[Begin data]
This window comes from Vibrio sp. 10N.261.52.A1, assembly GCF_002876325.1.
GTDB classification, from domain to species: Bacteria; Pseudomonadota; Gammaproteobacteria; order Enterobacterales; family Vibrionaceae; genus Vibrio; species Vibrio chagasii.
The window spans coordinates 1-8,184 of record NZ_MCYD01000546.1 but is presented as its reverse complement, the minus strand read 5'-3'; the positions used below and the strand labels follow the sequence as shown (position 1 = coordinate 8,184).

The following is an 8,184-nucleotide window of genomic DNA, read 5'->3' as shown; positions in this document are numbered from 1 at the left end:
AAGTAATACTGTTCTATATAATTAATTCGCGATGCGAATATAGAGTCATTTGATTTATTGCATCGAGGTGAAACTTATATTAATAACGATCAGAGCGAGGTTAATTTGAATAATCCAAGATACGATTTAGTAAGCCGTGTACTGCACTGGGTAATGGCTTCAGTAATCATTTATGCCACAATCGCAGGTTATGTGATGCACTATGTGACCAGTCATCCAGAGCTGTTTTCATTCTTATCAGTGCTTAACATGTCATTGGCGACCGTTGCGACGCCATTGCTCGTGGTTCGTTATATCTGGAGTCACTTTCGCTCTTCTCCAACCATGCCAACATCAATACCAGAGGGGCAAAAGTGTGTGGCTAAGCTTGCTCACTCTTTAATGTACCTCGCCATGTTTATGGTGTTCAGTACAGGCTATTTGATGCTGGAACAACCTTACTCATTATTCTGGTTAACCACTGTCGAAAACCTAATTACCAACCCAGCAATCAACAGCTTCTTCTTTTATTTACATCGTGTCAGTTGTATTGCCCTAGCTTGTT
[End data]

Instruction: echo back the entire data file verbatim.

This window comes from Vibrio sp. 10N.261.52.A1, assembly GCF_002876325.1.
GTDB classification, from domain to species: Bacteria; Pseudomonadota; Gammaproteobacteria; order Enterobacterales; family Vibrionaceae; genus Vibrio; species Vibrio chagasii.
The window spans coordinates 1-8,184 of record NZ_MCYD01000546.1 but is presented as its reverse complement, the minus strand read 5'-3'; the positions used below and the strand labels follow the sequence as shown (position 1 = coordinate 8,184).

The following is an 8,184-nucleotide window of genomic DNA, read 5'->3' as shown; positions in this document are numbered from 1 at the left end:
AAGTAATACTGTTCTATATAATTAATTCGCGATGCGAATATAGAGTCATTTGATTTATTGCATCGAGGTGAAACTTATATTAATAACGATCAGAGCGAGGTTAATTTGAATAATCCAAGATACGATTTAGTAAGCCGTGTACTGCACTGGGTAATGGCTTCAGTAATCATTTATGCCACAATCGCAGGTTATGTGATGCACTATGTGACCAGTCATCCAGAGCTGTTTTCATTCTTATCAGTGCTTAACATGTCATTGGCGACCGTTGCGACGCCATTGCTCGTGGTTCGTTATATCTGGAGTCACTTTCGCTCTTCTCCAACCATGCCAACATCAATACCAGAGGGGCAAAAGTGTGTGGCTAAGCTTGCTCACTCTTTAATGTACCTCGCCATGTTTATGGTGTTCAGTACAGGCTATTTGATGCTGGAACAACCTTACTCATTATTCTGGTTAACCACTGTCGAAAACCTAATTACCAACCCAGCAATCAACAGCTTCTTCTTTTATTTACATCGTGTCAGTTGTATTGCCCTAGCTTGTT